[MUD-Dev] TECH: Complex NPCs
harts at reed.edu
Tue Apr 2 14:37:08 New Zealand Daylight Time 2002
[Tryguy47 at hotmail.com]
> I should be able to render a decent animal though, right? Dogs are
> fairly easy to represent. They can have emotions, and goals, and
> complex interactions, and all this can be rendered to whatever
> level of detail I need.
I have never seen anything as "high-tech" as the following in a MUD.
> ring bell
> give pot pie to fido
> ring bell
Beastly fido drools.
Note: people like to talk down pavlovian conditioning on the grounds
that it is "too simple."
It's an incredibly hard process to model (unless you cheat). It
amounts to developing something a bit short of a universal algorithm
to predict virtually anything.
Trust me, even if you could accurately model something as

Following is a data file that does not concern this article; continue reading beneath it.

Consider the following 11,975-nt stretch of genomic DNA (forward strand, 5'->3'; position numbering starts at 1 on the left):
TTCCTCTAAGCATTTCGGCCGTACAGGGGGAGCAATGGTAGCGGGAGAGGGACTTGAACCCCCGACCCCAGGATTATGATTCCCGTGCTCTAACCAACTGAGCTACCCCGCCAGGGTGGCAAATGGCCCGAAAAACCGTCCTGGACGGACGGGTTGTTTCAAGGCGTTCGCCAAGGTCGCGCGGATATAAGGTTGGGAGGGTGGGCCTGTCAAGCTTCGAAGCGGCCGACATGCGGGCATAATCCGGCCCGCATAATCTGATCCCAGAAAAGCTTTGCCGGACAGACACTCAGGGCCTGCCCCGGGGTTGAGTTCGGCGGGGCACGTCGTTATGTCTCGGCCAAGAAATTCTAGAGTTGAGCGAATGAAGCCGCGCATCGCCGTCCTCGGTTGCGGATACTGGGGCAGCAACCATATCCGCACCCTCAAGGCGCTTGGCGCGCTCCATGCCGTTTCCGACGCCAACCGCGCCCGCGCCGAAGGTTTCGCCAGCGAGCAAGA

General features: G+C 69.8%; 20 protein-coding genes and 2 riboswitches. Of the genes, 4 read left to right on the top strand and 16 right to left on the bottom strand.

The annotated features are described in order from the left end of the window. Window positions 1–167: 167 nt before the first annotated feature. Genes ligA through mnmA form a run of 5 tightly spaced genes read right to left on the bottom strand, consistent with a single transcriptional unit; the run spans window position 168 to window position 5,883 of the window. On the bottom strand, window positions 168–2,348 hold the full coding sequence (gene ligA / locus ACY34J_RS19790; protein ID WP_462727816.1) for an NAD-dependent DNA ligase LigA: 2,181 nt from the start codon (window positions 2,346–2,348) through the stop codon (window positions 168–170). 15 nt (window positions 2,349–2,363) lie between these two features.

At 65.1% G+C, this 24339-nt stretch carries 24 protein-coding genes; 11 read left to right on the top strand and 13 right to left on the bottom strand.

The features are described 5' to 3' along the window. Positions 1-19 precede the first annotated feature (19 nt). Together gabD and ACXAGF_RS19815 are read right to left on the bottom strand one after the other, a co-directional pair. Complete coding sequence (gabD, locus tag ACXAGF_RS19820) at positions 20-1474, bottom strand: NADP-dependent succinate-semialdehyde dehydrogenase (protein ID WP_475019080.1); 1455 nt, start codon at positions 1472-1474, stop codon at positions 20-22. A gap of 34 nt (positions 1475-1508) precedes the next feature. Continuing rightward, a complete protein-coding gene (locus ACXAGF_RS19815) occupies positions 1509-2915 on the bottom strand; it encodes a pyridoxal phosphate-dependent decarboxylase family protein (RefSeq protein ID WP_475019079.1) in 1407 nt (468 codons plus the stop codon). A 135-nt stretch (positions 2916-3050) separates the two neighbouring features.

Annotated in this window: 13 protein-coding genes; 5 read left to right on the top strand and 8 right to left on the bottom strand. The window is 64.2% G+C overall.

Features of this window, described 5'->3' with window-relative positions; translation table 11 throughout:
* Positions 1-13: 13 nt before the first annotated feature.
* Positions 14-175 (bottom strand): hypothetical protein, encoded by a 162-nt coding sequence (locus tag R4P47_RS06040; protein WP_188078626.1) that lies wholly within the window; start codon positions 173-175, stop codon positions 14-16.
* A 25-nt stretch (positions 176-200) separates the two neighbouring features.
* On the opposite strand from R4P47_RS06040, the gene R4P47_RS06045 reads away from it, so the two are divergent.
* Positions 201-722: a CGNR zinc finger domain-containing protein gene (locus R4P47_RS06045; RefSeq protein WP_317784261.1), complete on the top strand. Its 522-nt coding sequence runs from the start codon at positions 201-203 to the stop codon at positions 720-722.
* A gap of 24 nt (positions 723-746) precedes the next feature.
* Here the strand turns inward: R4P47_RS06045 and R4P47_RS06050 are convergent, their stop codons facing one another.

complicated as emotions, goals, or complex interactions...
and I will lay odds you can't within your lifetime...
no one would believe you'd done it (that it was an accurate model,
that it wasn't too simple, etc.) unless you presented them with
something that was simply magic and refused to tell them how it
worked. The only explanation people will accept for their behavior
is no explanation.
> What if I represent a human with a basic dog mind, and edit the
> behaviour to match, and add scripted speech to it? Was that such a
No, but considering that you are not even close to being able to
make a dog mind, this is both more ambitious than anyone can manage,
and less than people expect from "realistic" NPCs.
> Humans in games will always be toys in the near future. And that's
> ok. All I said I wanted to do was make a better toy.
This is a good goal, considering that the academics don't have a
100% model of the sea slug aplysia. Which I would not characterize
as interesting NPC material :)
Play to the strengths of the medium: use storage to make NPCs which
have excellent memories. Use computational power to to make NPCs
which are cutthroat business competitors. Use the mud DB to cheat
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